TAMPA, FLORIDA – After she toured the Steinway & Sons factory in 2011, University of South Florida President Judy Genshaft uttered prophetic words. “The enduring qualities of a Steinway make it a phenomenal gift to any student,” she said. “When you are buying a Steinway, you are buying something for a lifetime, even longer than a lifetime.”
USF had just christened a new music building and their inspirational leader desired nothing but the world’s finest pianos to join elite All-Steinway institutions around the globe.
Dr. Genshaft retired in July as the longest-tenured president in the 60-year history of USF, which made quantum leaps in academics, research, and economic development under her leadership. Since assuming her role in 2000, student enrollment grew by 40 percent and the four-year graduation rate tripled, according to the university.
But she reserved one final historic note for the School of Music. Raxit Shah, a Tampa entrepreneur specializing in commercial real estate investments, called her in search of a suitable home for a rare family heirloom. Given the Steinway affiliation, could there be a better place for an 1861 Steinway grand piano? Over the phone, Dr. Genshaft graciously accepted his offer.
“My family has been the owner and caretaker of this unique Steinway piano for the four past decades,” Mr. Shah said in a statement issued on behalf of himself and his wife, Ketki Shah. “It has provided the background to countless special moments in our home over this time. It is appropriate now to gift this history to the USF School of Music, so that others may create future memories alongside us.”
“This is a great piece of history to add to our wonderful collection of Steinways.”
The rosewood case piano was handcrafted just eight years after the company began operations in New York City. It was also the same year that William Steinway, a son of founder Heinrich Englehard Steinway, began his diary – 2,500 pages in nine volumes that became one of the most important documents in Steinway history. According to the Smithsonian Institute, “William was the entrepreneurial genius of his family. His promotional and marketing techniques, cultivation of eminent music, and extensive participation in the musical life of New York City made Steinway & Sons extraordinarily successful.”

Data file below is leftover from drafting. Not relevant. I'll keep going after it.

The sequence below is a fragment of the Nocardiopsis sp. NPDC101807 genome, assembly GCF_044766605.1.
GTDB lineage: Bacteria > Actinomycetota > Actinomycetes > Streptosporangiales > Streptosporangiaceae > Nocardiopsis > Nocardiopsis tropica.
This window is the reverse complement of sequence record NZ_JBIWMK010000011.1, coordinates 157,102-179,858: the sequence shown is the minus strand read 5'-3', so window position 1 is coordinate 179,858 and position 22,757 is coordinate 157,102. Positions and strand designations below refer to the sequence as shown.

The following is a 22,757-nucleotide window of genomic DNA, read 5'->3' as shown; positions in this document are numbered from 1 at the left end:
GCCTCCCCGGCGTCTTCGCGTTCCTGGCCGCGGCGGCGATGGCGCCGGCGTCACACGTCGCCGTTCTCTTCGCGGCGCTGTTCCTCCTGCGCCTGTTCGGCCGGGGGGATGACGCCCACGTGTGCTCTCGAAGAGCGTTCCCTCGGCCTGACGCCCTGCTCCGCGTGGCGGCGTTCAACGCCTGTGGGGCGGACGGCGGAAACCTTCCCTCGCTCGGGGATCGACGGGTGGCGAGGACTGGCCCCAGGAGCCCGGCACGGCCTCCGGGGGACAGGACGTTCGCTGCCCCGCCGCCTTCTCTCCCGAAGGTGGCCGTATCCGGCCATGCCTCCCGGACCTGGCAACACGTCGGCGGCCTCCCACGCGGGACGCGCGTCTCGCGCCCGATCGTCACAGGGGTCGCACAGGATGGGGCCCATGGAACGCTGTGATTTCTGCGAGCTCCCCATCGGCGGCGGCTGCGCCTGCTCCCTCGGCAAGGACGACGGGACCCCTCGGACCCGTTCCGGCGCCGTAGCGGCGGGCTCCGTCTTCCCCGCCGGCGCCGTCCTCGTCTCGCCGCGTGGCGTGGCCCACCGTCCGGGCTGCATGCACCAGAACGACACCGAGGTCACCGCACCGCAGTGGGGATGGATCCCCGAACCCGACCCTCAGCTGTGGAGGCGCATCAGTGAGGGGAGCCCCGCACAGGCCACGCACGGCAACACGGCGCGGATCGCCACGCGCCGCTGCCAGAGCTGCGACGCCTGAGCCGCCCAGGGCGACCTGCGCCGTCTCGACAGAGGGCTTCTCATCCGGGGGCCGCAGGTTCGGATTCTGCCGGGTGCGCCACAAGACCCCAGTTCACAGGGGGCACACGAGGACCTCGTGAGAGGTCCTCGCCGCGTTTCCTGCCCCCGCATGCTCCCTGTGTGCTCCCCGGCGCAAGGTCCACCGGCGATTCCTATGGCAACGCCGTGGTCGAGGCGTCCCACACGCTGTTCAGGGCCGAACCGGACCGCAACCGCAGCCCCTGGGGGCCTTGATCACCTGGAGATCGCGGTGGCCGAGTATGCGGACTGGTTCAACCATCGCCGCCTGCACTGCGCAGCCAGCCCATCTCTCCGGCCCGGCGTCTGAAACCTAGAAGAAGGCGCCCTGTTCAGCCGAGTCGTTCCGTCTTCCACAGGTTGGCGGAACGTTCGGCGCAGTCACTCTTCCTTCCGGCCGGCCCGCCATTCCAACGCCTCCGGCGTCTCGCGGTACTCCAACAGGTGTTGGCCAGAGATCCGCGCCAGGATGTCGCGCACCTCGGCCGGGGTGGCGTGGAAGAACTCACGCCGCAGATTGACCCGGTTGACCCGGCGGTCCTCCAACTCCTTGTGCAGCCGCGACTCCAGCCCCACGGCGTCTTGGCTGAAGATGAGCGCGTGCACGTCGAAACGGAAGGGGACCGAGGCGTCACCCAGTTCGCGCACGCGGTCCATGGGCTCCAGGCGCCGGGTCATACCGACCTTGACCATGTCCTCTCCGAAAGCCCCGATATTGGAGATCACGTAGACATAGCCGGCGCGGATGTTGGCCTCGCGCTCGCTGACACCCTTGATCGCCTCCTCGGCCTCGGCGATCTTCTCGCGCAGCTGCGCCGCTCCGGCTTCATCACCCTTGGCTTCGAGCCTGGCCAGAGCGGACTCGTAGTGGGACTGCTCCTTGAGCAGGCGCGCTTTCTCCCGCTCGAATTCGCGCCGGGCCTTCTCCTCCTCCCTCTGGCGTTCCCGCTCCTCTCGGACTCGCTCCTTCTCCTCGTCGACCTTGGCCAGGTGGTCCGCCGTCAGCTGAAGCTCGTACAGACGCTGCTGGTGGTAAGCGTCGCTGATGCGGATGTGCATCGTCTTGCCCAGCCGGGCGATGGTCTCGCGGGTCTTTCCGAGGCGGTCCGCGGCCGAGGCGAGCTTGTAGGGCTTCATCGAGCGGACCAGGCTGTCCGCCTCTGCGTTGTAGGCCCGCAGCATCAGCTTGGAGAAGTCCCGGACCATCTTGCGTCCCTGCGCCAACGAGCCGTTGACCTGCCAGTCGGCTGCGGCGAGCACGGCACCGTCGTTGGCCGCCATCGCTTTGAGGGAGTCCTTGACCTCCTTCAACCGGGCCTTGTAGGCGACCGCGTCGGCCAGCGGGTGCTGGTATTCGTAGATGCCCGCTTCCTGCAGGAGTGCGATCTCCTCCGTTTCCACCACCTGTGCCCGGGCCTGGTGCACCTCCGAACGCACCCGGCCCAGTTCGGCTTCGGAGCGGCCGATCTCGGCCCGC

“This is a great piece of history to add to our wonderful collection of Steinways,” says Svetozar Ivanov, USF music professor and director of the piano program at USF’s College of The Arts. “Even though this instrument won’t be played due to its extreme age, it’s very inspiring to have it in our collection as a museum piece and we are very grateful to the donor, Mr. Shah, for making this possible. As an All-Steinway School, it is a great symbol of the company’s distinguished past.”
A recently designated Steinway Artist, Ivanov is founder/director of the school’s Steinway Piano Series, which brings renowned international pianists to the university’s Barness Hall and Concert Hall.
“We have more than 100 pianos for performance and practice, but adding this magnificent piece brings a different light to the company and gives us a rich historical perspective on Steinway & Sons,” adds Dr. Bill Faucett, director of development at USF.
The Steinway Piano Series
Organizing a top-notch festival from scratch can be a daunting task with a host of challenges. But that is what made the first-ever Crane International Piano Festival at SUNY Potsdam so gratifying for Young-Ah Alyssa Tak.
The assistant professor of piano brought 14 gifted students to the exclusively All-Steinway Crane School of Music in July 2019. “I truly enjoyed getting to know these talented young pianists,” she says. “We have a long history with Steinway, and are fortunate to have excellent facilities and faculty and a learning environment that the students seemed to appreciate.” One participant confided in her mother that it was one of the greatest learning experiences of her life. “For her to say that means a lot to me,” says Young-Ah, a Steinway Spirio | r Artist. Composer Michael Sitton has served as Dean at the Crane School since 2009, and the institution holds the distinction of placing the largest order in Steinway history not once, but twice; in 1955, for 125 pianos, and in 2007, for 141 pianos.
“Project 21: Music for the 21st Century” has been bringing original works to life at All-Steinway Oklahoma City University since 1997. The brainchild of Dr. Edward Knight and a group of OCU composers, Project 21 is responsible for developing more than 1,200 contemporary compositions, most recently “Eight Works for Six Pianos.” Dr. Knight says “it was a rewarding experience for me to help students solve the difficulties of writing for so many pianos.” The concert featuring Project 21 and the OCU piano department, directed by Steinway Artist Dr. Sergio Monteiro, was held on April 13, 2018. Under Dean Mark Parker, the OCU became exclusively All-Steinway and holds the record for the single largest donation of 105 Steinway pianos gifted by Dr. Wanda Bass, for whom the school of music is named.